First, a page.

While bitcoin (BTC) has climbed sharply from recent lows below $4,000, it’s still on track to end March with a double-digit price loss.
The top cryptocurrency by market value is currently trading near $6,440, representing nearly a 68 percent rise from the low of $3,867 registered on March 13. Even so, prices are still down 24 percent on a month-to-date basis.
If that loss is held through Tuesday’s close (00:00 UTC), it would be the biggest monthly percentage decline since November 2018. Back then, the cryptocurrency had tanked by 37 percent, according to CoinDesk’s Bitcoin Price Index.
It’s also the second straight month in the red for bitcoin after an 8.5 percent decline in February.
The cryptocurrency has registered double-digit losses in just two months out of the last 13. Meanwhile, the bulls have managed to produce gains of over 10 percent in five months over the same period.
Why the drop?
Bitcoin, often touted as a safe haven asset, dropped sharply in March despite the coronavirus-led risk aversion in the traditional markets. That’s likely because investors used the cryptocurrency as a source of liquidity.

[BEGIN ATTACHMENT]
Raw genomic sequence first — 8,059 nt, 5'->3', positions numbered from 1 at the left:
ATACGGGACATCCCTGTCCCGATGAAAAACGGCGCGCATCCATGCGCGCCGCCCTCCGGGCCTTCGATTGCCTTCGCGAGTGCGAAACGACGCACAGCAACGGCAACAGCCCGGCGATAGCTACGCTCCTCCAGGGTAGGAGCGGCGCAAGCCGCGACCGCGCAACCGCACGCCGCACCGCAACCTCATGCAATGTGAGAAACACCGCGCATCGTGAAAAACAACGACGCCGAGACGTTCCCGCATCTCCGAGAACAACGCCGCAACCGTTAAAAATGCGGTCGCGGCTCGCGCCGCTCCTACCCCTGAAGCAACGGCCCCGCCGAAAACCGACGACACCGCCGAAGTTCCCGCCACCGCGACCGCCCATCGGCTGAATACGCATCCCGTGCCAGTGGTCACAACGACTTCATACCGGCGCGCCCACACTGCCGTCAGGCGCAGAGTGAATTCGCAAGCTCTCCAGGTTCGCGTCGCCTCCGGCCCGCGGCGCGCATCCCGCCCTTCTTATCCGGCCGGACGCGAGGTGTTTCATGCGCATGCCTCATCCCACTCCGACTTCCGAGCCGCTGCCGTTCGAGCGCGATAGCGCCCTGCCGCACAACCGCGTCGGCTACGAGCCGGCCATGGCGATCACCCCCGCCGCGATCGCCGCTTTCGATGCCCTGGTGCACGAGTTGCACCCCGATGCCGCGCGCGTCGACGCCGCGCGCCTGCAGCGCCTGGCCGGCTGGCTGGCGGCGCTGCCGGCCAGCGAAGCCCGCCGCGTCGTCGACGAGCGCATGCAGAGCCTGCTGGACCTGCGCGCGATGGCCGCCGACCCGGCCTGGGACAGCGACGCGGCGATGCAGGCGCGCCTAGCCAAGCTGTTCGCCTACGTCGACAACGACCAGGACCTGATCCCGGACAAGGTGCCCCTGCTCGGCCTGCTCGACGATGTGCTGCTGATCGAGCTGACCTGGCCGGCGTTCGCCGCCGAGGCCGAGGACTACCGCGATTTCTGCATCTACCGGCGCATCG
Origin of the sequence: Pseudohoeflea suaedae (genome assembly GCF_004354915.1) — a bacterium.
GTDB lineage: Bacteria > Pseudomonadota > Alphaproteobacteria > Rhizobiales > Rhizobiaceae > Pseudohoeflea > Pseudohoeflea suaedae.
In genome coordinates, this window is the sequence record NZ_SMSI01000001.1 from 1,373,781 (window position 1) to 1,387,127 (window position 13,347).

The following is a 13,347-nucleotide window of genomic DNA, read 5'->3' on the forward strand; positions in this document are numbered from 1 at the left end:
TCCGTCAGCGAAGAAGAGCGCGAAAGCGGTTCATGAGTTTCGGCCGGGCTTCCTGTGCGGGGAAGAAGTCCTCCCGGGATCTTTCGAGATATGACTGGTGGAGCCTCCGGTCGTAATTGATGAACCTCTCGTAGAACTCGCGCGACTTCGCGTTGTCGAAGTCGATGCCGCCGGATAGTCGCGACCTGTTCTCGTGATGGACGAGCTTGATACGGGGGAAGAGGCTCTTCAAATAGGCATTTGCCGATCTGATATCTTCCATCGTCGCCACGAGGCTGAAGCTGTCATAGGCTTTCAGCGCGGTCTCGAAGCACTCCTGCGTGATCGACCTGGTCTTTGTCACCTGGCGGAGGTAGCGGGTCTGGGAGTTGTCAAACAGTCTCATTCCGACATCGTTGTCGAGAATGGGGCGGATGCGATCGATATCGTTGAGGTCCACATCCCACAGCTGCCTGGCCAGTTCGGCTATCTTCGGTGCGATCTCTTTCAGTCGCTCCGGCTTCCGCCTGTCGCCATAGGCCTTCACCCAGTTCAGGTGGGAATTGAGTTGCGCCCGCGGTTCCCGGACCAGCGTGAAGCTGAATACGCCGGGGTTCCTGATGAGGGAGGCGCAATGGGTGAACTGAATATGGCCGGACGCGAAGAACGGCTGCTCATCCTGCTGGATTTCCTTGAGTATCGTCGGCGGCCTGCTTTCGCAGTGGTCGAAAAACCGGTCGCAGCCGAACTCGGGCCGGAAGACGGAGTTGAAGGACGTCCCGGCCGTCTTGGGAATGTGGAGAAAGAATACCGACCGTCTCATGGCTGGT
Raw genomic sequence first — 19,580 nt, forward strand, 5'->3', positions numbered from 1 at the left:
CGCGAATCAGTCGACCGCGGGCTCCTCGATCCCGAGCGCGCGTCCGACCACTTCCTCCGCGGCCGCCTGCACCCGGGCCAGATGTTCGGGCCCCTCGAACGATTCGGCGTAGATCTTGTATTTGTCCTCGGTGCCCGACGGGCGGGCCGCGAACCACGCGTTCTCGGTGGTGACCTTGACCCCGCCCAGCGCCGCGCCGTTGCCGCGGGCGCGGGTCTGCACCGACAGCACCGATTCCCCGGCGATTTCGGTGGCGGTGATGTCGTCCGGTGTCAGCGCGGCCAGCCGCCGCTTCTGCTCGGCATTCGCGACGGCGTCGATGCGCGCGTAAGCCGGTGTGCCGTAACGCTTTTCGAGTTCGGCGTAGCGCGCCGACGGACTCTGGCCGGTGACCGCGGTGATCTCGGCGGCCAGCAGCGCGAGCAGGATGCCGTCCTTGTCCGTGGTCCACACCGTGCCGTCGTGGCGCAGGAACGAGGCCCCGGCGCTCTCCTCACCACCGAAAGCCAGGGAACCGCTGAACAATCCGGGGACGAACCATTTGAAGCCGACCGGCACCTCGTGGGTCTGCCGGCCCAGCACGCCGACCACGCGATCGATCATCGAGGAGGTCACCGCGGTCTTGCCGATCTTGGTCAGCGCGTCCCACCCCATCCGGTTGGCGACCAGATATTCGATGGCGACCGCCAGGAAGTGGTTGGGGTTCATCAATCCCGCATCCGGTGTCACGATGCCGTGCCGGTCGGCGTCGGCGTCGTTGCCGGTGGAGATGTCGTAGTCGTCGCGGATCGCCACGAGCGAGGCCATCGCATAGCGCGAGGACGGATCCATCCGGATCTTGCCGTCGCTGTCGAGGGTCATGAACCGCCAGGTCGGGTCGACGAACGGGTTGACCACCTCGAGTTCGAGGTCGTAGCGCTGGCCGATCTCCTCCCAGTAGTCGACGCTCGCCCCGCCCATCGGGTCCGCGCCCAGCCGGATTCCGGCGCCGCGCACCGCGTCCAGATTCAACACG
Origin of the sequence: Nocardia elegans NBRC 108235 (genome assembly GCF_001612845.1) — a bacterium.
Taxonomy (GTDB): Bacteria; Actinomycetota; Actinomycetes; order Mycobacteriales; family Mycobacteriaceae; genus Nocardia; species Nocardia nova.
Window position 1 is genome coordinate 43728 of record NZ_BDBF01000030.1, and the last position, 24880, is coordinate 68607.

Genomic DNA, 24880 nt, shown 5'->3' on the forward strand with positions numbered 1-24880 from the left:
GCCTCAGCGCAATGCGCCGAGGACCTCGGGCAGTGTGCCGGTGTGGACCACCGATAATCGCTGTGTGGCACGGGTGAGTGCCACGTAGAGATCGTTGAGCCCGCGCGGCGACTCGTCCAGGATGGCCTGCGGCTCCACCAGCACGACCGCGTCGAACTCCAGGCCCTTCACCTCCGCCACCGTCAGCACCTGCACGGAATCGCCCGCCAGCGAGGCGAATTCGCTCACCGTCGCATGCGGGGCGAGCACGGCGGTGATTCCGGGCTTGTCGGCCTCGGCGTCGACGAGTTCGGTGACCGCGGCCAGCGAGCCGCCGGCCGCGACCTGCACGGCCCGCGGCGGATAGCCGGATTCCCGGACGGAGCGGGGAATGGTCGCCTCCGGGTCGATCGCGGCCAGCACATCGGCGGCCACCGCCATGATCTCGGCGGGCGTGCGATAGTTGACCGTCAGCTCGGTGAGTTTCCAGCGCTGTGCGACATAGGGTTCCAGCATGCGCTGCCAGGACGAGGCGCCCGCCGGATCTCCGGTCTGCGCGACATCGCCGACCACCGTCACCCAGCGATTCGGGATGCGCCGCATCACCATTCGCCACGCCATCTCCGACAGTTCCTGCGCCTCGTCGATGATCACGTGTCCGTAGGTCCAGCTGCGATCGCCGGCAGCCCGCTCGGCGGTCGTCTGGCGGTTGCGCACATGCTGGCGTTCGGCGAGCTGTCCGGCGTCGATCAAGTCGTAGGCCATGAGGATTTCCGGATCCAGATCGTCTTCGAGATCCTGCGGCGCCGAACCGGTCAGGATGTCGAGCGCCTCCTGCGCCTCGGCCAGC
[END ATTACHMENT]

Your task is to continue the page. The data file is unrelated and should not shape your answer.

When panic sets in the financial markets, investors tend to liquidate assets and hold cash, preferably the U.S. dollar, which is the global reserve currency.
Hence, it’s not surprising the dollar index, which tracks the value of the greenback against major currencies, has gained nearly 7 percent this month, according to data provided by the crypto derivatives research firm Skew. Gold, too, is reporting a month-to-date gain of over 6 percent.
There is general consensus in the market that bitcoin will regain poise in the second quarter, courtesy of U.S. monetary policies.
While the Fed has recently announced an unlimited easing program that will boost supply, bitcoin is set to undergo its miner’s reward halving in May. The process will reduce the daily issuance, or supply, of coins by 50 percent.
See also: Bitcoin Halving, Explained